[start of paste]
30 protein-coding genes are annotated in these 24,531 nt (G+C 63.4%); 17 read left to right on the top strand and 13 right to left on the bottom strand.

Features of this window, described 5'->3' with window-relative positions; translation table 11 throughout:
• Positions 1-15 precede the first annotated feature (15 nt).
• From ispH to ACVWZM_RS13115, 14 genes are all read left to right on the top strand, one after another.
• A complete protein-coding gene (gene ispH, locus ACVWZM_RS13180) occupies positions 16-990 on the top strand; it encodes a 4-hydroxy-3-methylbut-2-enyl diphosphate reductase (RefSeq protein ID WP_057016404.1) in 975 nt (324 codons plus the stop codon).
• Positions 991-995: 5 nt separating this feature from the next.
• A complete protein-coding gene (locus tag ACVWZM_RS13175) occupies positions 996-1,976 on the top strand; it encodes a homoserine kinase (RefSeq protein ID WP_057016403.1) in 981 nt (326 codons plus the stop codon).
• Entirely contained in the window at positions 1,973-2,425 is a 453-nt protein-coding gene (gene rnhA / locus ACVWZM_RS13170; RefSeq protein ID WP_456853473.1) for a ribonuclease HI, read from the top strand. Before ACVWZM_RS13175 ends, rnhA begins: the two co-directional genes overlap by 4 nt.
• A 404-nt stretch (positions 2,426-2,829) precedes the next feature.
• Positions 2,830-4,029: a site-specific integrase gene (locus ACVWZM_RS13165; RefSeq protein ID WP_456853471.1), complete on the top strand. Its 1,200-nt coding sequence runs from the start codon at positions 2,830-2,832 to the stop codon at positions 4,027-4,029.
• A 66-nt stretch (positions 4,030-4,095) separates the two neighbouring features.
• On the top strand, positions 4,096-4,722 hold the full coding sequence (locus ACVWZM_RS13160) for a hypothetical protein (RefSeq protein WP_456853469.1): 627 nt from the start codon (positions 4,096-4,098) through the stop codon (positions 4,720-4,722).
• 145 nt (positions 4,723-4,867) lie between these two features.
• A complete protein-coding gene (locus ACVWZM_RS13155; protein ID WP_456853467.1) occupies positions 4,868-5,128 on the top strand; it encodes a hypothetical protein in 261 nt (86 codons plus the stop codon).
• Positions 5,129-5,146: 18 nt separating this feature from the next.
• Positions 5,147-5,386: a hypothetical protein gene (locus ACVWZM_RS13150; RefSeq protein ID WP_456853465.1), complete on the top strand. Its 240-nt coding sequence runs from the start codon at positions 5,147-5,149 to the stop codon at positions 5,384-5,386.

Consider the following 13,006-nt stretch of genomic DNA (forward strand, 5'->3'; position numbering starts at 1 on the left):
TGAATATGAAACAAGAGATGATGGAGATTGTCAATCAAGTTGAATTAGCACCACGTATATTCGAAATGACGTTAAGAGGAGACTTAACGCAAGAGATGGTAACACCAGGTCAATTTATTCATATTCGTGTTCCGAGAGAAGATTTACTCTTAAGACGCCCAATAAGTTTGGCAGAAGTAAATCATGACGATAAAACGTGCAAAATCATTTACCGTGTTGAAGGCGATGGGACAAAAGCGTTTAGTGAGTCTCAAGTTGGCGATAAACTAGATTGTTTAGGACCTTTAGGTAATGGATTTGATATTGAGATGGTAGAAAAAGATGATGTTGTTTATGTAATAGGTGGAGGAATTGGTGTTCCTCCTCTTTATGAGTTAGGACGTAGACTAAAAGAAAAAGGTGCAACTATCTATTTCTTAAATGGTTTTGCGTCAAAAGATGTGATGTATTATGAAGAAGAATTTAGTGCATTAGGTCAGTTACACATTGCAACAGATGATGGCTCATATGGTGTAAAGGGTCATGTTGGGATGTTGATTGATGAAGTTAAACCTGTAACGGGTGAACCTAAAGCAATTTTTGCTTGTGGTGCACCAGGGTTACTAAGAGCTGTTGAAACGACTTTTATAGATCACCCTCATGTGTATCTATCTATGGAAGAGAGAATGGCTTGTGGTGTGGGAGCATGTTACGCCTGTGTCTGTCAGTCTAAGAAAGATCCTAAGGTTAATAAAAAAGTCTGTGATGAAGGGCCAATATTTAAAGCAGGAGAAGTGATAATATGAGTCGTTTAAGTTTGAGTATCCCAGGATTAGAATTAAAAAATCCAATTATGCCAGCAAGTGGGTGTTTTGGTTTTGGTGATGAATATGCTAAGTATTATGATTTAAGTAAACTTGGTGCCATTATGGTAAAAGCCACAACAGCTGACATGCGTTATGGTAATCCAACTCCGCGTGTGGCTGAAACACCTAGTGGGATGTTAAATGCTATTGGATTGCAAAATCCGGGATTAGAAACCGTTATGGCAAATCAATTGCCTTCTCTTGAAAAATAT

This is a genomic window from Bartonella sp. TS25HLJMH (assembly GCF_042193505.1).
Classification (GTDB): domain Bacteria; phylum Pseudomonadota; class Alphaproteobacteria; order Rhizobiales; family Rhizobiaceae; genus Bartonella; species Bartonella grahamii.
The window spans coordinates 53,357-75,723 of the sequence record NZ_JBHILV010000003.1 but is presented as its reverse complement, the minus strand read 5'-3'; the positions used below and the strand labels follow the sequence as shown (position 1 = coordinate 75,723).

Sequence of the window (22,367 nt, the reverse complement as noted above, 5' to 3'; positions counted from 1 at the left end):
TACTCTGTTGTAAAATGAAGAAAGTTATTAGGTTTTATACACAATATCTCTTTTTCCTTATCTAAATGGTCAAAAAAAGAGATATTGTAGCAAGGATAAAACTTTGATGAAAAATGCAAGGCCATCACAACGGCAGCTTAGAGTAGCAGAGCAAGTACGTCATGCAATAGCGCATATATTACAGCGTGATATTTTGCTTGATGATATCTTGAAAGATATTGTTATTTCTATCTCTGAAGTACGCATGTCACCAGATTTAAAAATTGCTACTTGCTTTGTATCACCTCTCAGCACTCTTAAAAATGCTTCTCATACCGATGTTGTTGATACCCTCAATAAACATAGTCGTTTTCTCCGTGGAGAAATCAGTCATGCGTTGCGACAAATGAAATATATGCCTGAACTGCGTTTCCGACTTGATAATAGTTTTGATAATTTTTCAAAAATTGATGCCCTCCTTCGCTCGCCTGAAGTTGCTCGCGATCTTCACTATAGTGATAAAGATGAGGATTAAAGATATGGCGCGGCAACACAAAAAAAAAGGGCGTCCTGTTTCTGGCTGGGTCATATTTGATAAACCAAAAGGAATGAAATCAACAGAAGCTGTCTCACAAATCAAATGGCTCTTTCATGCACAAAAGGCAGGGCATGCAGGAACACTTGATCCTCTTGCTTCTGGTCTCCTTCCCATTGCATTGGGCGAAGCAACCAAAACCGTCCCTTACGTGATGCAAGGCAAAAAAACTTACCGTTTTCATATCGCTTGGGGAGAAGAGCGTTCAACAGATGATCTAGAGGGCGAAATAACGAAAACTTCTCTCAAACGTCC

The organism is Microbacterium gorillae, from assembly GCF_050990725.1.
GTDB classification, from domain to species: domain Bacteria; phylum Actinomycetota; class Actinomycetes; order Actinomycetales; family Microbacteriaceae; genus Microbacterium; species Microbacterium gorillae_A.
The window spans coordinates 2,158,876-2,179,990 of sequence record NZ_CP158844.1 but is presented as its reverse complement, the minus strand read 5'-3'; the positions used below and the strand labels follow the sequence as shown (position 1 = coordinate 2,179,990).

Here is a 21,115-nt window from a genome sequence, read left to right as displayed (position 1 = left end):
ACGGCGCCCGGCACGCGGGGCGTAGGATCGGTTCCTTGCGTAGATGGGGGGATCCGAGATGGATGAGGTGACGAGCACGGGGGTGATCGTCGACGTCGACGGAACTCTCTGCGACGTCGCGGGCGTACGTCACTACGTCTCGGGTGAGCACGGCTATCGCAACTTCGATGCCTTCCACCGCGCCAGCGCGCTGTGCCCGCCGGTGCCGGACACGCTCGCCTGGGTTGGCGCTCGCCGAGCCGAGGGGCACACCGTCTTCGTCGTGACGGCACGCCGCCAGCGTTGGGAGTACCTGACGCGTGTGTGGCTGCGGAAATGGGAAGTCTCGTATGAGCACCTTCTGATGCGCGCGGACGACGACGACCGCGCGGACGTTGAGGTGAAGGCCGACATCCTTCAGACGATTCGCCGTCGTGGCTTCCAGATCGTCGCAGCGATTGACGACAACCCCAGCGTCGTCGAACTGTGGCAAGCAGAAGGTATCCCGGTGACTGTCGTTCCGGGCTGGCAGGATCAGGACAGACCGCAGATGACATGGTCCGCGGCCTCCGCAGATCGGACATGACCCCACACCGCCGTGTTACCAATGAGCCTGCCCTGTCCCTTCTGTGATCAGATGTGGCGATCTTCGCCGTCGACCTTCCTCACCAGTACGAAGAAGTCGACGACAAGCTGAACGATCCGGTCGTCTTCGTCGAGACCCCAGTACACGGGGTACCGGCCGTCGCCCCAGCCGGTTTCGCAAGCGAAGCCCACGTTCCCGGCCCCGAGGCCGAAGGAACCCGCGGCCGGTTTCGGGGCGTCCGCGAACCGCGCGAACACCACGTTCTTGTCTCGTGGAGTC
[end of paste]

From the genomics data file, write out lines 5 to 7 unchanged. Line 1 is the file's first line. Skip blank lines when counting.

• A complete protein-coding gene (gene ispH, locus ACVWZM_RS13180) occupies positions 16-990 on the top strand; it encodes a 4-hydroxy-3-methylbut-2-enyl diphosphate reductase (RefSeq protein ID WP_057016404.1) in 975 nt (324 codons plus the stop codon).
• Positions 991-995: 5 nt separating this feature from the next.
• A complete protein-coding gene (locus tag ACVWZM_RS13175) occupies positions 996-1,976 on the top strand; it encodes a homoserine kinase (RefSeq protein ID WP_057016403.1) in 981 nt (326 codons plus the stop codon).